Internet Payments

Secure & Reliable

Your data is encrypted and secure with us.
Godaddyseal image
VeraSafe Security Seal

Lethbridge Herald Newspaper Archives

- Page 25

Join us for 7 days to view your results

Enter your details to get started

or Login

What will you discover?

  • 108,666,265 Obituaries
  • 86,129,063 Archives
  • Birth & Marriages
  • Arrests & legal notices
  • And so much more
Issue Date:
Pages Available: 44

Search All United States newspapers

Research your ancestors and family tree, historical events, famous people and so much more!

Browse U.S. Newspaper Archives


Select the state you are looking for from the map or the list below

OCR Text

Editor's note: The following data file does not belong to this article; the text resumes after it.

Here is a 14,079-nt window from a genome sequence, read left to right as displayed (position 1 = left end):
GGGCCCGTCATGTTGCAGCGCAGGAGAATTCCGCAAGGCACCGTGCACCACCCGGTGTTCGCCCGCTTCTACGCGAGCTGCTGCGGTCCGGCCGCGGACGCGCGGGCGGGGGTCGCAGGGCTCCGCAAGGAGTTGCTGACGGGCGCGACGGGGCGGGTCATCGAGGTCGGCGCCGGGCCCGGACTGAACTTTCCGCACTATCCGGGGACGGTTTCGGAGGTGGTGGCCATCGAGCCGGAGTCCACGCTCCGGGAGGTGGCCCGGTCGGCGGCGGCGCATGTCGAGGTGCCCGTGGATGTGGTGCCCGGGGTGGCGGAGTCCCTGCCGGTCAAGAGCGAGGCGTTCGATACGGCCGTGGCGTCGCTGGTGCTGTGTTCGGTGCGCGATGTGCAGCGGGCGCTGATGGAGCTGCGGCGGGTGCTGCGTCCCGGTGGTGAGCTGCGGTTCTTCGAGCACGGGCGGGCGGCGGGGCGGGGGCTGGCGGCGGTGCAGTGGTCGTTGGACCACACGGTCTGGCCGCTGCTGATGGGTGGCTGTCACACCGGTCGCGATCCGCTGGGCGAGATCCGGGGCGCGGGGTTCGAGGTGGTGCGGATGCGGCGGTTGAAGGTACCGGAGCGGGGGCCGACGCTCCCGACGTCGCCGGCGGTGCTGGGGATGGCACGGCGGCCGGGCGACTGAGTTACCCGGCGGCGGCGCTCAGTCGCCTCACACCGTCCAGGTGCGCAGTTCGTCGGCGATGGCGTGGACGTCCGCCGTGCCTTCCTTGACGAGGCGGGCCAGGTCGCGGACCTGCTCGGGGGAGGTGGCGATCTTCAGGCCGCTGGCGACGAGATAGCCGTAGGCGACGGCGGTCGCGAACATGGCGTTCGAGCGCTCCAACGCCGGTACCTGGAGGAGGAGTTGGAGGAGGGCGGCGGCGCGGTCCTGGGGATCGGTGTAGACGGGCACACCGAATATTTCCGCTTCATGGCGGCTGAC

Lethbridge Herald, The (Newspaper) - September 4, 1974, Lethbridge, Alberta Wednesday, September LETHBRIDGE Graham Kelly ANDY CAPP According to Bud Grant, head coach of the Minnesota Vikings, George Reed is not the best fullback who ever played professional football. That honor he reserves for the incom- parable Jimmy Brown. But Grant thinks that George can keep pretty good company in the pros: "George Reed is probably the second best fullback to ever play the says Grant. High praise, indeed, from a man who has won championships in both the National and Canadian Football Leagues. It is ironic that the perennial Canadian all star from Rin- ton, Washington almost didn't play the game of football at all. "Playing pro football was never part of my thinking when I was in George mused when I visited him in Regina. "Nobody drafted me in the National League, but then someone from the B.C. Lions talked to me about playing ball in Canada. They mustn't have thought much of me, though, because they traded me right away to Saskatchewan for a draft choice or something." The NFL ignored Reed, just as they did Wayne Harris, despite a good college career. While at Washington, Reed played 55 minutes a game dur- ing his junior and senior years. He was a Pacific Eight all-star. But the pros thought he was too small for a fullback at 6 feet and 195 pounds, and too slow to be a halfback. However, George wasn't all that disappointed about not playing in the NFL. "Naturally you aim for the NFL when you're a kid in high school and college, and it would have been nice to have played in my own country, and in front of my own people. But I've had several good offers to go back and play in the NFL. However, my best living can be made here, and we're happy here, although we do miss not being around more black people." George Reed is proud of his race, and his heritage. He got into trouble in Regina in the mid 60's by calling the Queen City "worse than Alabama" for blacks. Given the attitude in Canadian football about blacks who speak their minds on issues, especially race, it goes almost without saying that Reed would have been run out of the league long ago if he weren't such a superb performer on the field. "No question about reacted George, "that's just the way it is up here." Reed rejects that cherished Canadian notion that racial pre- judice doesn't exist north of the 49th parallel. "I have no illusions about said Reed. "If I wasn't George Reed, football player, most of the people who glad hand and welcome me wouldn't give me the time of day. When we moved to Regina, a long time went by before anyone on the block would talk to my wife. My kids were subject to constant abuse as well.. name calling, that kind of thing. But if you're black you come to expect that kind of treatment whether in Regina or Seattle or, yes, Alabama." George Reed has always been a man willing to speak his mind and take a stand. His courage and his intelligence made him a natural for the position of president of the Canadian Foot- jail League Players' Association. George won respect from all the players in the organization as well as those who bargained with him across the table. But he lad to be good to win that respect, speak out on issues and lead the players through a successful strike and survive. Reed stands up for the rights of football players as adult numan beings. "You can't treat players like dogs anymore. If you holler and drive people, they'll resent it and rightfully ae claims "If you kick players around, they'll rebel. And you :an't go around paying people peanuts anymore, either. We got a minimum guaranteed salary for Canadian ball players of 000 a year. Last year there were quite a few guys playing foot- sail for less than a year." Reed reflects his views on the rights of athletes by the manner in which he rates coaches. "My first pro coach was Bob ahaw, here in he recalled. "I would have quit football if he had stayed. He didn't treat us like men. Eagle Keys was a tremendous coach. Besides his great knowledge of the game, Eagle treated his players in a way that they wanted to play for lim. Dave Skrein was coach, I seriously considered retiring, and would have if they hadn't hired John Payne. Payne is a wonderful coach to play for. If you can make a suggestion to improve practices, or you think something will work in a game, ie listens to you and will give it a try. He's great to play for." With the possible exception of baseball star Lou Brock, George Reed is the most remarkable athlete on the North American continent. The average career span of a back in pro football is five years. Reed is currently in his 12th CFL season, and is leading the league in rushing. He is third in the Western Conference in pass receptions. He holds every rushing record in irofessional football except 0- J- Simpson's record of most yards gained in a single season. At the age of 34, No. 34 of the Saskatchewan Roughriders is having a great season that could lead to another Grey Cup berth. Keep in mind, also, that since Reed and Ron Lancaster irrived in Regina 12 years ago. the Roughriders have never mis- sed the playoffs. They have been in the Western final nine of those 12 years with four Grey Cup appearances and one victory. Saskatchewan, with Reed and Lancaster, has had the win- ningest record in the CFL over the past decade. What about the future? "Sure I'd accept a head coaching job." he admits. "I'd like to coach." There is also a bit of the Henry Aaron reasoning here too. the bit about a black man accepting the offer to open the door for others. That would be characteristic of Reed. In looking back over his career. Reed says that the game has taught him much. "The harsh reality of pro football has taught me important lessons in life. It gives one a sense of dis- cipline to do things in life. I've got a real good look at how a business operates. You learn to get along with people and respect them. I owe a great deal to football. I love the fame." George Reed, superstar. Australians confident of Americas Cup win SYDNEY. Australia. Reuierf The head of the Xustraiian syndicate owning Smitoern Cross, challenger for the Americas Cup. says his wilJ beat United Stales defender. Courageous, four to three. Alan Bond, on a visit home rom Newport. R.I... told a icws conference Tuesday: 'We are equal to Courageous in light winds and have a lefinite advantage in medium-to-heavy winds." Bond, a millionaire proper- y developer in Western Australia, said American vachtsmen were piling on psy- chological pressure at New- jort prior to the start of the Americas Cop races Sept. 10. "They are trying to make us psychologically uneasy." he said. "But we will still win. We will beat them four to three." BOTH! said Southern Cross's skipper. Jim Hardy, and his crew were confident. "We said we would an- nihilate France